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Desmonde, W.H. (1954). Compulsive Aspects to Ancient Law. Am. Imago, 11(1):85-110.

(1954). American Imago, 11(1):85-110

Compulsive Aspects to Ancient Law

William H. Desmonde, Ph.D.

In “The Ancient City,” his classical treatise on legal origins, the great French historian Fustel de Coulanges showed that early Greek and Roman law originated in the rituals of the ancestor worship. The ceremonies of the religion of the dead, he stated,

“… exercised empire over man during a great number of generations. They governed men's minds; we shall soon see that they governed societies even, and that the greater part of the domestic and social institutions of the ancients was derived from this source.” (1)

If we interpret ancestor worship psychoanalytically, we see that the transference of the child-parent relation was a major determinant of social structure in the Graeco-Roman civilization. According to Freud's “Totem and Tabu” hypothesis, the longing for the mother and the memory of the primal crime, perpetuated in the Oedipal difficulties of each generation, caused mass obsessive actions of atonement and subsequent-obedience. Following this approach, we would regard the institutional framework of these early cultures as being based on compulsions, transmitted from generation to generation by the worship of the dead parents. This paper will be based partly upon this assumption.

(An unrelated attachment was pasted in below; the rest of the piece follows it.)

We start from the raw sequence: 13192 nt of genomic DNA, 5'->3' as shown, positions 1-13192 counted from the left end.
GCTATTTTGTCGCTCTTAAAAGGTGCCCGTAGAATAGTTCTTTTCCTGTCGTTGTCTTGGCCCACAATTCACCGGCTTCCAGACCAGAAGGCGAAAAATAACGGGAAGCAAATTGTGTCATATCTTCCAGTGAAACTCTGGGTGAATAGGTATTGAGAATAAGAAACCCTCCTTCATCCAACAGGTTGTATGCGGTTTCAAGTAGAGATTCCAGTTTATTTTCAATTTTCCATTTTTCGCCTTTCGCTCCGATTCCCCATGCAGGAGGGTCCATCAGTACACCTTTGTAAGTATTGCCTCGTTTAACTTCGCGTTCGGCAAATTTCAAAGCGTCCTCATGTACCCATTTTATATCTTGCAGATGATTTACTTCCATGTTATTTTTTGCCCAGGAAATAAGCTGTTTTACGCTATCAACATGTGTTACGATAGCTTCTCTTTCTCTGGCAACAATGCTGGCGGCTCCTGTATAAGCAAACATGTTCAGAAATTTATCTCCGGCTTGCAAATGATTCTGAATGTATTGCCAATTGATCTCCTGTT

Keeping in mind, however, Marjorie Brierley's assertion that, like all other sciences, psychoanalysis undergoes modifications as insights deepen, the possibility of theoretical changes in “Totem and Tabu” must be considered.

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